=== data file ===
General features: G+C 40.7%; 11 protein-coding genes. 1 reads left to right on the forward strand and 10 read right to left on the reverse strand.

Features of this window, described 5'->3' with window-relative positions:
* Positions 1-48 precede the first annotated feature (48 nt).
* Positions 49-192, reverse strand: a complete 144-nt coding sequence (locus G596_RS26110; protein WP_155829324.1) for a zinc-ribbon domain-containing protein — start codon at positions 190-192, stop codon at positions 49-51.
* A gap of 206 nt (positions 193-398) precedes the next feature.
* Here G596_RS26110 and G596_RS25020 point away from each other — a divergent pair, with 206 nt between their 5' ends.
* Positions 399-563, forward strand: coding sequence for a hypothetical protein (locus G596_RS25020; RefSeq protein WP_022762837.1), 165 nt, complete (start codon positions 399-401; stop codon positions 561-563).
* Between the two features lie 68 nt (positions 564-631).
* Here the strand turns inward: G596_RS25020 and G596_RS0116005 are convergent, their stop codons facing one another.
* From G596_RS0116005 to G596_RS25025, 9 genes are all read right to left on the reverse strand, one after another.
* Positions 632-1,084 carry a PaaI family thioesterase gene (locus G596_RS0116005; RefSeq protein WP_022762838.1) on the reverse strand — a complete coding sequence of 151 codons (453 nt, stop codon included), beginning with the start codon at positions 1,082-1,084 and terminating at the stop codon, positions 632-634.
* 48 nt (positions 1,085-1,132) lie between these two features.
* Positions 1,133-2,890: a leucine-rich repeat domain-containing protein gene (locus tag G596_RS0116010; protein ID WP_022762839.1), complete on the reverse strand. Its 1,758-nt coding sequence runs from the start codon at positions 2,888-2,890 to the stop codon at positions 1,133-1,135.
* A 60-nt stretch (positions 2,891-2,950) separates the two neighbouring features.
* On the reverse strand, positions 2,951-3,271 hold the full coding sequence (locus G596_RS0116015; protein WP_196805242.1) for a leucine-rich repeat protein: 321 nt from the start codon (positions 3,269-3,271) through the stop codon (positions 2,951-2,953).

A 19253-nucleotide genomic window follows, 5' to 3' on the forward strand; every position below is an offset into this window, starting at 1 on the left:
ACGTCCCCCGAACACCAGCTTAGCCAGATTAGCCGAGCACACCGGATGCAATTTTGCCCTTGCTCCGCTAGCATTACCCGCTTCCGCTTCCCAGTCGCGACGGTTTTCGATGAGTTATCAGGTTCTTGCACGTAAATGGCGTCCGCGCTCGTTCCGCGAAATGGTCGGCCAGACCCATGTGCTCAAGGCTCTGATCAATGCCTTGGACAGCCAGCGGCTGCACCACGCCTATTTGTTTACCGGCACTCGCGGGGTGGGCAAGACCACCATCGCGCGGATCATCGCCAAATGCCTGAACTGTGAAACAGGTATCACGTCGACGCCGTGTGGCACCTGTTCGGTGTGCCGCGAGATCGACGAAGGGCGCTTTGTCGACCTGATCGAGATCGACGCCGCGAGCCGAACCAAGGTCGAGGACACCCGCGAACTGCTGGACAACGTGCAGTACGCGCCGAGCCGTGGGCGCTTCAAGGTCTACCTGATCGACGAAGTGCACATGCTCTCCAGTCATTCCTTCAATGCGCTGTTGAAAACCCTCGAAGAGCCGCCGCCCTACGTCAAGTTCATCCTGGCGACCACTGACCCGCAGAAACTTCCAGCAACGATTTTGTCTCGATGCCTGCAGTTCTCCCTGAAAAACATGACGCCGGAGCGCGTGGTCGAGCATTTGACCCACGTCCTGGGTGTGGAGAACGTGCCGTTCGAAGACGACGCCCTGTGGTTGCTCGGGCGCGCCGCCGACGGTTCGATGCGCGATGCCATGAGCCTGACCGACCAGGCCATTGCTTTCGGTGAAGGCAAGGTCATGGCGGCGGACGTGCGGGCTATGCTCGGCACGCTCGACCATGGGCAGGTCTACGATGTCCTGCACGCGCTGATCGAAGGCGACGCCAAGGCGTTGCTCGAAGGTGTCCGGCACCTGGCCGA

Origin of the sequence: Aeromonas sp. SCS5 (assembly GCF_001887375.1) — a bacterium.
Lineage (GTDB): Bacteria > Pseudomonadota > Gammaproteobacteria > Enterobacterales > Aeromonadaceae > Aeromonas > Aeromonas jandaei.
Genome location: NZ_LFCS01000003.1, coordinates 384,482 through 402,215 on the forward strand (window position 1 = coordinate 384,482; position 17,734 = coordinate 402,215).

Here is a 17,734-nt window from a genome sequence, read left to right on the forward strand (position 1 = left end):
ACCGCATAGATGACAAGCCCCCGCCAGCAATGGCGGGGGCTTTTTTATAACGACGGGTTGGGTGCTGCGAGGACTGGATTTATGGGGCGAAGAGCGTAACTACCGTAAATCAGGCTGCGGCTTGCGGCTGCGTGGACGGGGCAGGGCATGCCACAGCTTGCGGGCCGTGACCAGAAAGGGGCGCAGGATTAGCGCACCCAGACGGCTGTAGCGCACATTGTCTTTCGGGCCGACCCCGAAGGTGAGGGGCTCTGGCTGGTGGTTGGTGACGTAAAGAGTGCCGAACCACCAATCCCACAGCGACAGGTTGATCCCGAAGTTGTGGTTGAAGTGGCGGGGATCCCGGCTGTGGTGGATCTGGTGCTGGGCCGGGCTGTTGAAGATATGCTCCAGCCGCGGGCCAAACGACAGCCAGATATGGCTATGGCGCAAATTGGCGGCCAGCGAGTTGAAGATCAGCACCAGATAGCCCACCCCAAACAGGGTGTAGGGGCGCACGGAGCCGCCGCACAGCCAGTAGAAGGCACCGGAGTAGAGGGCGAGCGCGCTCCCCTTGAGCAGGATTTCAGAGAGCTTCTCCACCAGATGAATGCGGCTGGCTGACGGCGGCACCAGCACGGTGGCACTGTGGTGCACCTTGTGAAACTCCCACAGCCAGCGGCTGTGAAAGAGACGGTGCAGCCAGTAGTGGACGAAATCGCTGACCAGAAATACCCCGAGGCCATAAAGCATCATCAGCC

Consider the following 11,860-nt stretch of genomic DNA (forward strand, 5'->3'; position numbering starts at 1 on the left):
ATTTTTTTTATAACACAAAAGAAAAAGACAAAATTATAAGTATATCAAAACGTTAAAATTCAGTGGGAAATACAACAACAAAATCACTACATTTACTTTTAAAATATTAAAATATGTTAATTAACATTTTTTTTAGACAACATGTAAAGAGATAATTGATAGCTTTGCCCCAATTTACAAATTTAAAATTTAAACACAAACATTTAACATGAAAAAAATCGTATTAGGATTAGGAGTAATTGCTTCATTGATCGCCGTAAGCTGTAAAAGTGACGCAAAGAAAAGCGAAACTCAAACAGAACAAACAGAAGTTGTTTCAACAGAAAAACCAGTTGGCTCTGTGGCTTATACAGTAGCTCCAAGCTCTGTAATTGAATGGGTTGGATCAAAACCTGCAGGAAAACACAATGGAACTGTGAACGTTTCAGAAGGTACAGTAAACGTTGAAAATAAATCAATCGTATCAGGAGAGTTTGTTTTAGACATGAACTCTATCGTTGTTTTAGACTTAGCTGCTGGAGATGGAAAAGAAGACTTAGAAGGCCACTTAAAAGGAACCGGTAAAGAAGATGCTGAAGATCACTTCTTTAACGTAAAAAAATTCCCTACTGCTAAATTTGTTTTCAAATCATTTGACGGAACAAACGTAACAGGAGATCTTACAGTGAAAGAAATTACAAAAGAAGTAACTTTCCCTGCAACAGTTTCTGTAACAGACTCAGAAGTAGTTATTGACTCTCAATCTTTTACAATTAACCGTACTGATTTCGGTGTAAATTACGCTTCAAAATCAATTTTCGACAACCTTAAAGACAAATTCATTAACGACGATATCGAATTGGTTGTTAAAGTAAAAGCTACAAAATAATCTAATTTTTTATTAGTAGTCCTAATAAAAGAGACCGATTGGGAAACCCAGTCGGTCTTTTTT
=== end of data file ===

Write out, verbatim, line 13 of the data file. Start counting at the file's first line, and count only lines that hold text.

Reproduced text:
* Positions 1,133-2,890: a leucine-rich repeat domain-containing protein gene (locus tag G596_RS0116010; protein ID WP_022762839.1), complete on the reverse strand. Its 1,758-nt coding sequence runs from the start codon at positions 2,888-2,890 to the stop codon at positions 1,133-1,135.